Some of them want to eliminate consciousness, others accept its existence for various reasons.
The existence of several philosophical and psychological theories about consciousness further indicates that the much-discussed pairwise contrast between folk psychology and neuroscience is misleading, because it is only a special case of the relevant issues. This comparison is inspired by the Sellarsian distinction between the manifest image and the scientific image. The radical eliminativism urges us to substitute scientific objects for the ordinary things of common sense experience; thereby the entities of folk physics and folk psychology will be eliminated. However, to be successful, the matured neuroscience of an eliminative materialist should not only replace beliefs, desires, pain, and so forth as they are ordinarily understood in everyday life, but it should eliminate also their successor concepts as they are presented in our best theories of cognitive psychology (cf. Revonsuo, 1993). It is not enough for neuroscience to supersede common sense, but it should compete with the advanced theories of cognitive psychology as well.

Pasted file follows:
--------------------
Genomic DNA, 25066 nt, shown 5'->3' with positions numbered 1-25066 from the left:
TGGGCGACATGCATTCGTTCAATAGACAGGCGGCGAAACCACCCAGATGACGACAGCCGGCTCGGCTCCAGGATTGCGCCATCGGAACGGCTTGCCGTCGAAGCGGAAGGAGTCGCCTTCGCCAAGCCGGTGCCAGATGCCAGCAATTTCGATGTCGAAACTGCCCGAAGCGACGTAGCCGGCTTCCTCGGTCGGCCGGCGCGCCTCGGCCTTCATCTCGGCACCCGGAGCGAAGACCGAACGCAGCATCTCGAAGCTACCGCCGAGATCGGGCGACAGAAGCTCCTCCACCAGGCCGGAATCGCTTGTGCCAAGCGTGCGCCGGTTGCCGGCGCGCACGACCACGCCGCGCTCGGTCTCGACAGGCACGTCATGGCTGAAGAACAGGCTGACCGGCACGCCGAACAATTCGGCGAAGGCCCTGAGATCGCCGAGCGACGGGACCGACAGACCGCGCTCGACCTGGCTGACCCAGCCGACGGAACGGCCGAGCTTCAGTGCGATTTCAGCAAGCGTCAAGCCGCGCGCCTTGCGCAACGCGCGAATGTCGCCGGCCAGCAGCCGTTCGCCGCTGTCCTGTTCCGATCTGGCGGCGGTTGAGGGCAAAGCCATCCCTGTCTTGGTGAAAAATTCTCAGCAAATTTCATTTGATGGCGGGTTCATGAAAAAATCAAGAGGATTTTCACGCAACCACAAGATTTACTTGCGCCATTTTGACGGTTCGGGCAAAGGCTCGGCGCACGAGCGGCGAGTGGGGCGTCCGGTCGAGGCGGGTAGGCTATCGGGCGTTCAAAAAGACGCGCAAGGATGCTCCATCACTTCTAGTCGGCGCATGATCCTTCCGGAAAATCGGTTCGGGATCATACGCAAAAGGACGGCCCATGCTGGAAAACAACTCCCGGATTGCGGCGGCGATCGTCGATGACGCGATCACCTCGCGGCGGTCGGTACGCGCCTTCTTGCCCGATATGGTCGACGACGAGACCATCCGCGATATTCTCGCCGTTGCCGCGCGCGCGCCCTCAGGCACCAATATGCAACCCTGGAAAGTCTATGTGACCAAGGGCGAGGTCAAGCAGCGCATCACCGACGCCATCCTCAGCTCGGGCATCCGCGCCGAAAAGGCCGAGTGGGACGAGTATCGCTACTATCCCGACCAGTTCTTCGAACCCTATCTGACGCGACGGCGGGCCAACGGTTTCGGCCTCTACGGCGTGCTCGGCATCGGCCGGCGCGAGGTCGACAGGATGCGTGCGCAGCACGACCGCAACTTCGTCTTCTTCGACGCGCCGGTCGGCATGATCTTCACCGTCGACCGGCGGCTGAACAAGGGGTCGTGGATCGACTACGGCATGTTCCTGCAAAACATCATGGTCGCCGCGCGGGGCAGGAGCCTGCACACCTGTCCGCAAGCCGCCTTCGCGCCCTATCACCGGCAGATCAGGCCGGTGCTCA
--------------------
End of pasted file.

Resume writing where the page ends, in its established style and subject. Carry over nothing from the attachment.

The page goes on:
Given this multitude of rival theoretical approaches, it seems to me that we cannot yet apply scientia mensura to decide metaphysical controversies by scientific theories. Rather we still tend to choose our favorite type of scientific theory on the basis of our philosophical standpoint. But at the same time, with mutual cooperation between philosophy and science, we can reasonably hope to make cognitive progress by finding philosophically interesting and empirically testable psychological theories.
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Publication information: Book title: Consciousness in Philosophy and Cognitive Neuroscience. Contributors: Antti Revonsuo - Editor, Matti Kamppinen - Editor. Publisher: Lawrence Erlbaum Associates. Place of publication: Hillsdale, NJ. Publication year: 1994. Page number: 49.